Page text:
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A case of thyroid emergency with cardiac arrest supported by extracorporeal membrane oxygenation

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Gan-nan Wang, Xu-feng Chen, Gang Zhang, Yong Mei, Zhe Wang, Qin Zhang, Jin-song Zhang

 

Department of Emergency Medicine, the First Affiliated Hospital of Nanjing Medical University, Nanjing, China

 

Corresponding Author: Jin-song Zhang, Email: wanggnhua@163.com

 

© 2018 World Journal of Emergency Medicine

 

World J Emerg Med 2018;9(4):288–290

 

DOI: 10.5847/wjem.j.1920–8642.2018.04.009

 

Dear editor,

Thyroid emergency is a rare but potent ially life-threatening condition if not recognized early and managed properly. It is usually due to a severe exacerbation of a preexisting thyrotoxicosis, which later leads to decompensation in different organ systems. The treatment of thyroid emergency remains challenging even with the armamentarium of modern intensive care technologies, especially in patients with cardiac failure and major organ dysfunction.[1–3] Herein, the authors described a case of thyroid emergency with cardiac arrest (CA) supported by extracorporeal membrane oxygenation (ECMO).

 

CASE

A 44-year-old woman presented with a 6-day history of chest pain, palpitation, and finger tremor. She didn't have any symptoms such as fever, nausea, vomiting, or diarrhea. She took no medications and had no particular medical history. On examination of outpatient department, she had markedly abnormal thyroid function test results: serum thyroid stimulating hormone (TSH) levels less than 0.005 mIU/L (reference range 0.27–4.20 mIU/L), free triiodothyronine (fT3) 35.18 pmol/L (3.10–6.80 pmol/L) and free thyroxine (fT4) amounted to >100 pmol/L (12.00–22.00 pmol/L). Moreover, serum potassium was 4.0 mmol/L (reference range 3.5–5.1 mmol/L). The thyroid ultrasound showed the size of thyroid gland enlarged and blood flow markedly increased. In addition, an electrocardiogram (ECG) showed sinus tachycardia (110/minute) . Echocardiography showed no dilatation in either the atria or ventricles (left ventricular end-diastolic dimension: 48.3 mm), and left ventricular ejection fraction was approximately 70%.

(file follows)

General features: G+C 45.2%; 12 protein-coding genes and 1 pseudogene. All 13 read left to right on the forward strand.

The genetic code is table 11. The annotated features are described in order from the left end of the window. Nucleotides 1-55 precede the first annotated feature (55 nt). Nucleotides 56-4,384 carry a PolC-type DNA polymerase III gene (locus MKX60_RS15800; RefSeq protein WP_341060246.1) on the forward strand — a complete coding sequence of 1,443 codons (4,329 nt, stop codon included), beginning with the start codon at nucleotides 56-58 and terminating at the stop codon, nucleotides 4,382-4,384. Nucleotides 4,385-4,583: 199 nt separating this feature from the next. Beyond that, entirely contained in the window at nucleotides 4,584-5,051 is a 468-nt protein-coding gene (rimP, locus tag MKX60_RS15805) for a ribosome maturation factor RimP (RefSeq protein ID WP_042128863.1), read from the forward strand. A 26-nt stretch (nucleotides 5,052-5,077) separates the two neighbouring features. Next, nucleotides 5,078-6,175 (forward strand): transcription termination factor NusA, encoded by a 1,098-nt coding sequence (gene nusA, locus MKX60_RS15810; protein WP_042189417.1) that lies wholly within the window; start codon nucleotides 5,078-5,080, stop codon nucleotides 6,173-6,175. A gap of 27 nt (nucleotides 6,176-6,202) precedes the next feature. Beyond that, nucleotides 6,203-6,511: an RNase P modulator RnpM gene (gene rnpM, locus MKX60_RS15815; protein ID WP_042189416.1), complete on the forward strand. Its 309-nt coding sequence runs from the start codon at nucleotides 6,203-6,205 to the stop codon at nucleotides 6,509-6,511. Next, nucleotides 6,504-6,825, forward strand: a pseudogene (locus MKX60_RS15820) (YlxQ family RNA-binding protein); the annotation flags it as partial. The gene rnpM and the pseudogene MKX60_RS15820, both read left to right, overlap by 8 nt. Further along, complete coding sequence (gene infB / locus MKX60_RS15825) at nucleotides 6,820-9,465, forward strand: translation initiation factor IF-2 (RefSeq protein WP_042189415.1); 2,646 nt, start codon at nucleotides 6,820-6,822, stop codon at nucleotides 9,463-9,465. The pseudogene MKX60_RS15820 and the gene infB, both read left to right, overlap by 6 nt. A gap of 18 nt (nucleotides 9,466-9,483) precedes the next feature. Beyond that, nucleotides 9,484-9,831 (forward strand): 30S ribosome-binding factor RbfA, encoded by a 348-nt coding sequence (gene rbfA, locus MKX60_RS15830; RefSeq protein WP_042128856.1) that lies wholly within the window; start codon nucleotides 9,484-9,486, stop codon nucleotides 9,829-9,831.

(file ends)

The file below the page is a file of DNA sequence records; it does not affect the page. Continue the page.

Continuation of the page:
Half an hour prior to onset of CA, she felt severe chest pain, palpitation, dyspnoea, hidrorrhea, dysphoric, and lost consciousness. At the time of being transferred to the emergency department, the blood pressure (BP) of the patient could not be measured. An electrocardiogram (ECG) monitor indicated a waveform of a straight line. Her body temperature was 37.3 °C and had a Glasgow Coma Scale (GCS) score of E1M1V1 (no eye opening, no verbal response, and no motor response). Physical examination revealed swelling of the thyroid gland on the anterior side of the neck; however, there were no signs of exophthalmos or peripheral edema. When CA was diagnosed, cardiopulmonary resuscitation (CPR) (i.e., compression: ventilation was 30:2) was immediately performed and the medication was administrated (epinephrine 1 mg intravenously, every 4 minutes). During the period of resuscitation, the patient was detected ECG as ventricular fibrillation (VF). As a result, defibrillation was administered 4 times (150 J, 200 J, 200 J, 200 J biphasic) using a direct current type defibrillator (Philips HeartStart MRx defibrillator, Philips Corp., Netherlands). After 32 minutes of basic life support, the sinus rhythm was restored. An ECG revealed no significant changes in ST-T or QT interval prolongation. After spontaneous circulation was returned, the patient was transferred to the emergency intensive care unit.

On admission, the reduced level of consciousness persisted (E2V1M4), mechanical ventilation and therapeutic hypothermia (rectal temperature 35–36 °C) were administered. On examination, the arterial BP was 86/59 mmHg, and the pulse 120 beats per minute. The pupils were 3 mm and reactive. In addition, the blood gas analysis revealed severe acidosis (pH 7.084, HCO3 8.8 mmol/L, BE –21 mmol/L). The patient was treated with dopamine and sodium bicarbonate. Other medications were administrated as follows: thiamazole (20 mg), propranolol (40 mg), methylprednisolone (240 mg), and immunoglobulin (20 g), etc.